The Center for Mindfulness and Consciousness Studies at the University of Pittsburgh will sponsor the Second Annual Mindfulness Fair on Saturday, March 25, 2017 at the University Club on the university campus. All are welcome to this family friendly event which will run from 10am to 4pm. The Mindfulness Fair will showcase the resources and activities available to both the campus community and the Pittsburgh region, and will feature wide-ranging talks, yoga and Tai Chi demonstrations, information tables, and family activities. Refreshments will be provided, and there is no charge for this event.
The Center for Mindfulness and Consciousness Studies was formed at the University of Pittsburgh in 2015 to promote scholarship, creativity and well-being through mindfulness research, education, collective practice, and clinical and community service. To this end, speakers at the Mindfulness Fair will include Pitt professors, meditation teachers and community leaders. Topics will range from applications of mindfulness in education and healthy life choices; introducing children to mindfulness; meditation techniques; therapeutic uses; and mindful art and movement. Family activities are planned with crafts, family yoga practices and more.
Mindfulness practices are deeply rooted in ancient traditions, yet are emerging as practices and concepts that are highly relevant to modern life. We invite the entire community to learn more about mindfulness and find out how it can enrich your life. Please save the date and come join us at the Mindfulness Fair on Saturday March 25. For more information email us at firstname.lastname@example.org.
Reading the news can be a stressful ordeal: Deaths, wars and political turmoil fill the pages of the press, even when we live in relatively peaceful times. But it’s important to stay informed, even if it makes us anxious.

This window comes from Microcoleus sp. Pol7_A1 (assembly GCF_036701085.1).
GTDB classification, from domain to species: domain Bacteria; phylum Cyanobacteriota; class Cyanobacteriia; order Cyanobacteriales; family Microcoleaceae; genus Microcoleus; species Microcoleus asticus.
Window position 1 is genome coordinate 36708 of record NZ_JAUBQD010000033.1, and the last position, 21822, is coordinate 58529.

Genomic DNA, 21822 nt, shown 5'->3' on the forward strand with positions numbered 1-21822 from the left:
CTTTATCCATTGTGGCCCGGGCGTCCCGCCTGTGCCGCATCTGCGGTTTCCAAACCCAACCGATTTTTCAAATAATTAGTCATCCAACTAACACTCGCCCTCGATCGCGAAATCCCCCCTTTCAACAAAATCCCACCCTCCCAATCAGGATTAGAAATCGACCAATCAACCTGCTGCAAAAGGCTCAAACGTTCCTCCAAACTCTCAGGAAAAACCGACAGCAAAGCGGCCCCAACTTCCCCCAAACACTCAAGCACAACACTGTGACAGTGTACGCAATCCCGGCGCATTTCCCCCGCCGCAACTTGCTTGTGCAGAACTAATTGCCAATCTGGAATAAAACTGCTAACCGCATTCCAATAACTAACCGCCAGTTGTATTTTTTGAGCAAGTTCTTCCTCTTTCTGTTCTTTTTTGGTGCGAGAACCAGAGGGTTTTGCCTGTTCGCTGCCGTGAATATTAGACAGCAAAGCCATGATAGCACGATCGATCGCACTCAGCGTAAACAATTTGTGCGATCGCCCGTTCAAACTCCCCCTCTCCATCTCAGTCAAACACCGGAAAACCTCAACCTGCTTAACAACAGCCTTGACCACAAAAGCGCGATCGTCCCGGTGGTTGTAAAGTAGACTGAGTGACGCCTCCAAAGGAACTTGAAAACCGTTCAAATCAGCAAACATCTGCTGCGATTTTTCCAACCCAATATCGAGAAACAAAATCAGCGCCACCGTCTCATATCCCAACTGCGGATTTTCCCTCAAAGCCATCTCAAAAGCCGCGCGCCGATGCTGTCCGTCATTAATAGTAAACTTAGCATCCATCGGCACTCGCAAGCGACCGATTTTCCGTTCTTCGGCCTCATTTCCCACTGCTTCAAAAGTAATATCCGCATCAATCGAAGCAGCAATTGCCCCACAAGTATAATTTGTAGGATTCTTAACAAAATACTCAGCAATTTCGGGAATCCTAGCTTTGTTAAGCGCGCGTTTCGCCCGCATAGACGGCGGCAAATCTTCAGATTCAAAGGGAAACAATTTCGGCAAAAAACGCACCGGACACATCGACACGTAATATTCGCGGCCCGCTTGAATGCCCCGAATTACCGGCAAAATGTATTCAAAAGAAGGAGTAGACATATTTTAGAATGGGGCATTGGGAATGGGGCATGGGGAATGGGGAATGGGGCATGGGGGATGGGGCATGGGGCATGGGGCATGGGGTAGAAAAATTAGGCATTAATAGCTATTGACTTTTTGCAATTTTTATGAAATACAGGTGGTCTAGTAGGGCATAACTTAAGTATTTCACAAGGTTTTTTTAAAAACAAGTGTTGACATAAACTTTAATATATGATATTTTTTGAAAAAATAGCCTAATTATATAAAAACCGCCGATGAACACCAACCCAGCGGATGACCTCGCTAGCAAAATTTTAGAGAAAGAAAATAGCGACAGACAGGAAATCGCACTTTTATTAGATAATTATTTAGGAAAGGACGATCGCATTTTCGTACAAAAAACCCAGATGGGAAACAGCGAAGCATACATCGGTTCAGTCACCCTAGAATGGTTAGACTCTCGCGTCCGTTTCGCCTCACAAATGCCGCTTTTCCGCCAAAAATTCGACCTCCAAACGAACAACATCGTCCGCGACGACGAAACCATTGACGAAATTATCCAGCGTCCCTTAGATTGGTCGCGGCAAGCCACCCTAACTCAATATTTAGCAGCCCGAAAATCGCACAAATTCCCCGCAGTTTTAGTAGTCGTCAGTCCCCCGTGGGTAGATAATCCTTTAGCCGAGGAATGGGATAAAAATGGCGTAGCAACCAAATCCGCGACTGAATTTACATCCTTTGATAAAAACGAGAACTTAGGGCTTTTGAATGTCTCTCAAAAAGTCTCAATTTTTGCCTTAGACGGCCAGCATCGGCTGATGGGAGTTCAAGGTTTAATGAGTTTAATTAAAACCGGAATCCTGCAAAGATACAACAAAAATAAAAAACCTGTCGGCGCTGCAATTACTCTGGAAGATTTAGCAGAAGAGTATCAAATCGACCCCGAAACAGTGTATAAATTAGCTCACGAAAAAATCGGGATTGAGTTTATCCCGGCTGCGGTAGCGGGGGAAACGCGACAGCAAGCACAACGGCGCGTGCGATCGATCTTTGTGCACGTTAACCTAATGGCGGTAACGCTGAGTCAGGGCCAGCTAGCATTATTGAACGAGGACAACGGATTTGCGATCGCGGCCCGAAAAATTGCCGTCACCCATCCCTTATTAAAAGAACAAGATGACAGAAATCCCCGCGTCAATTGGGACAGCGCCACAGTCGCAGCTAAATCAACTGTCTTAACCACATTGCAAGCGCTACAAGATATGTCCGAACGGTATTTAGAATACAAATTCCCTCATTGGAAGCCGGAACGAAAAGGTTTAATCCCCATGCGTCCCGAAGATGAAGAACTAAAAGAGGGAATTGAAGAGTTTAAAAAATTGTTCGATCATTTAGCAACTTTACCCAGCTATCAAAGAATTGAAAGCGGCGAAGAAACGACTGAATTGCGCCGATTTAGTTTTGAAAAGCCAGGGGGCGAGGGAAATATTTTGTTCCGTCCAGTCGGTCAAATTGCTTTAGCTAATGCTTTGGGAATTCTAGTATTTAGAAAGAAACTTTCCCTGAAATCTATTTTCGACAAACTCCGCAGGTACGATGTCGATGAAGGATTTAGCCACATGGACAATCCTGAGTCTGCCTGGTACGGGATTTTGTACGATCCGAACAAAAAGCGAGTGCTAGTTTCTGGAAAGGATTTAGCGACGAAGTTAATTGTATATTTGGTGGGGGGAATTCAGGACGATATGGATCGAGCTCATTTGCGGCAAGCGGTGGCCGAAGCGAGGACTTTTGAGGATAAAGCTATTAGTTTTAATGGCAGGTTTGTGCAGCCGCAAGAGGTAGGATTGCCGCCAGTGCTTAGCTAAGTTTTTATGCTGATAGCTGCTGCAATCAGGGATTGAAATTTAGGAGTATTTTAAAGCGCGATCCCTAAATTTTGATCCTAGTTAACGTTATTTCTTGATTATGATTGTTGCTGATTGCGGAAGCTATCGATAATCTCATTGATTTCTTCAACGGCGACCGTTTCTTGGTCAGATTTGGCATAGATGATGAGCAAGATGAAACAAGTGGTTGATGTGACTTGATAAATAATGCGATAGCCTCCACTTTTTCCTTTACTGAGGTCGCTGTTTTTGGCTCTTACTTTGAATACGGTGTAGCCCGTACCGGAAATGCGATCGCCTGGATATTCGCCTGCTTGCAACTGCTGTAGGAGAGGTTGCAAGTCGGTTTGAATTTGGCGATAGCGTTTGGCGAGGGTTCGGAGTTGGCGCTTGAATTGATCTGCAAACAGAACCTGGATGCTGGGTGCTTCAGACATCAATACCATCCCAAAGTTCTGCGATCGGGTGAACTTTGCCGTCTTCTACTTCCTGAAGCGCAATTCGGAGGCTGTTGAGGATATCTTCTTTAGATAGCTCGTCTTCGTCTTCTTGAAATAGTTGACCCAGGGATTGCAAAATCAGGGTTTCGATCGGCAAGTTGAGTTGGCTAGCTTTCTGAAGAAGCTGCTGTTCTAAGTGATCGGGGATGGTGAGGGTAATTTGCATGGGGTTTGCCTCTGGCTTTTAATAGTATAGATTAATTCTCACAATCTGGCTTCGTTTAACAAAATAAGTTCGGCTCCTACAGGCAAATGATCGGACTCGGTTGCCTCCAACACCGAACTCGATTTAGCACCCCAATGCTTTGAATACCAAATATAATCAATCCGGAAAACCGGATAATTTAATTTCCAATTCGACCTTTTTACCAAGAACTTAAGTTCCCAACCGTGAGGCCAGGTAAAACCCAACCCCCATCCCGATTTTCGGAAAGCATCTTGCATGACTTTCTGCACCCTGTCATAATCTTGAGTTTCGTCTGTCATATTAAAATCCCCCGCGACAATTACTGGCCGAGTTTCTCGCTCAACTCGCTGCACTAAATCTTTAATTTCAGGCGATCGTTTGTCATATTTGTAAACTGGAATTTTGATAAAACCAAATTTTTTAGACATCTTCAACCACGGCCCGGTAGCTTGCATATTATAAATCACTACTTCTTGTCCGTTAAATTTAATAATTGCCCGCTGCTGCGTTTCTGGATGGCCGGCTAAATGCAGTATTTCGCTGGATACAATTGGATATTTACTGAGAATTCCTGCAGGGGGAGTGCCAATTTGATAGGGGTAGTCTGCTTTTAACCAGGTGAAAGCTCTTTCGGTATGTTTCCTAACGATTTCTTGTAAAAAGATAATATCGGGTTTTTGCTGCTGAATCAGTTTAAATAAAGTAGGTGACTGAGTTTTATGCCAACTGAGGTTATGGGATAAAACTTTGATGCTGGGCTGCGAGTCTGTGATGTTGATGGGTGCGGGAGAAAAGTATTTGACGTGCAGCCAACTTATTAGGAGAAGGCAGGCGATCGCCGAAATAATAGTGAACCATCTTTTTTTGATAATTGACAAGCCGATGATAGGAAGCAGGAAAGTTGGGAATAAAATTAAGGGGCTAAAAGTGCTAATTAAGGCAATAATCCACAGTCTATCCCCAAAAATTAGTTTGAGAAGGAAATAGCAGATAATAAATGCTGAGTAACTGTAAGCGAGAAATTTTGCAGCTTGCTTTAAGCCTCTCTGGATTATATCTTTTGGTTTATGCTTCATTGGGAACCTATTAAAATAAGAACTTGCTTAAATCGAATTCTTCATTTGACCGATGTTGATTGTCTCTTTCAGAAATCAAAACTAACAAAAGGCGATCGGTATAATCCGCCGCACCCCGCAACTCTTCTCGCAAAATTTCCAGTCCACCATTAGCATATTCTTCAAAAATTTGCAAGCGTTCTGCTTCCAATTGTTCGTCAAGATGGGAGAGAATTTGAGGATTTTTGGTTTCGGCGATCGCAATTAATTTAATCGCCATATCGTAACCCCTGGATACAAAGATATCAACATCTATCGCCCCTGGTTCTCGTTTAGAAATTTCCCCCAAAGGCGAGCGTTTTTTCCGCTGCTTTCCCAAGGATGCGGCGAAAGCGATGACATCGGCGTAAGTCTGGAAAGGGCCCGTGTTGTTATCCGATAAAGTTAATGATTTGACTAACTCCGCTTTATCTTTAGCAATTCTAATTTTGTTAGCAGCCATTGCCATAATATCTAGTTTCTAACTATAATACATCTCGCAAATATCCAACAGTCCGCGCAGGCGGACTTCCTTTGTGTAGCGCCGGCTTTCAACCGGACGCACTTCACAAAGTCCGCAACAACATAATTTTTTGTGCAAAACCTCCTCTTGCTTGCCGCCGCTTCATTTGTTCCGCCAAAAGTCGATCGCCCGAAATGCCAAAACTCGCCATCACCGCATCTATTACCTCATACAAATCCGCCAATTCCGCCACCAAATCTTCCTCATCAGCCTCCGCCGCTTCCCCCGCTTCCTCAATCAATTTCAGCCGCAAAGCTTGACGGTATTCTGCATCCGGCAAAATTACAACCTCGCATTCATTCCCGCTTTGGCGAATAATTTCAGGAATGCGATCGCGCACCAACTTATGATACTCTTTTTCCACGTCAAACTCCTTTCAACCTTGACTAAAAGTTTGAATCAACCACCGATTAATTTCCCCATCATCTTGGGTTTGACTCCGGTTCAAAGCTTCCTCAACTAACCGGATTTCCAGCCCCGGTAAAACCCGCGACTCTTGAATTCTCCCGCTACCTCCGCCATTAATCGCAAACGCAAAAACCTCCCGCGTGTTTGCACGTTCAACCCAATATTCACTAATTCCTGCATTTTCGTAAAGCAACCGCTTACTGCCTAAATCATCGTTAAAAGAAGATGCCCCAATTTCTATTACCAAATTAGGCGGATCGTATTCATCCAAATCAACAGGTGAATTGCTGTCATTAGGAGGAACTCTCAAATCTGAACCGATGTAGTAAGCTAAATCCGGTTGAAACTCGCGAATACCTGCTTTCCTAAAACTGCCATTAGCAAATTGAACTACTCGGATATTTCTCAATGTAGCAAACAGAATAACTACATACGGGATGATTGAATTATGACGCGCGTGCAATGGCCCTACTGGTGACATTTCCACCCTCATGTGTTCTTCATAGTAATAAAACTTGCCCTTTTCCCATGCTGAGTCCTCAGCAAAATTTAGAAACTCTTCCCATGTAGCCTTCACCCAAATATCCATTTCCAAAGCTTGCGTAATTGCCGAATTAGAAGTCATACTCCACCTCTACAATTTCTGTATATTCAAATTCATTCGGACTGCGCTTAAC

How do you find a balance between keeping up-to-date and staying calm? New studies point to benefits of “mindfulness,” an increasingly popular form of anxiety-reduction habits and practices that get people to focus on the present moment, warding off future- and past-directed stressors.
One study, from Georgetown University Medical Center and funded by the National Institutes of Health, took a clinical approach to systematically testing the practice. Led by Dr. Elizabeth Hoge, an associate professor at the university, the research team divided a group of 89 patients with generalized anxiety disorder into two groups: one focused on mindfulness meditation and the other on generic stress management techniques.
Read the full article.
Our understanding of the ways in which meditation works in the body and brain is becoming more and more nuanced with every study that comes out. Not only does a meditation practice seem to change the structure of the brain in certain ways, but it also seems to affect the way it functions. One way researchers can track this is by measuring the levels of neurotransmitters, hormones and biomarkers. A new study finds that eight weeks of meditation can significantly alter the stress response in people with generalized anxiety disorder, and this is evident in the levels of stress hormones and inflammatory markers.
The study will be published in the journal Psychiatry Research.
Read the full Forbes.com article.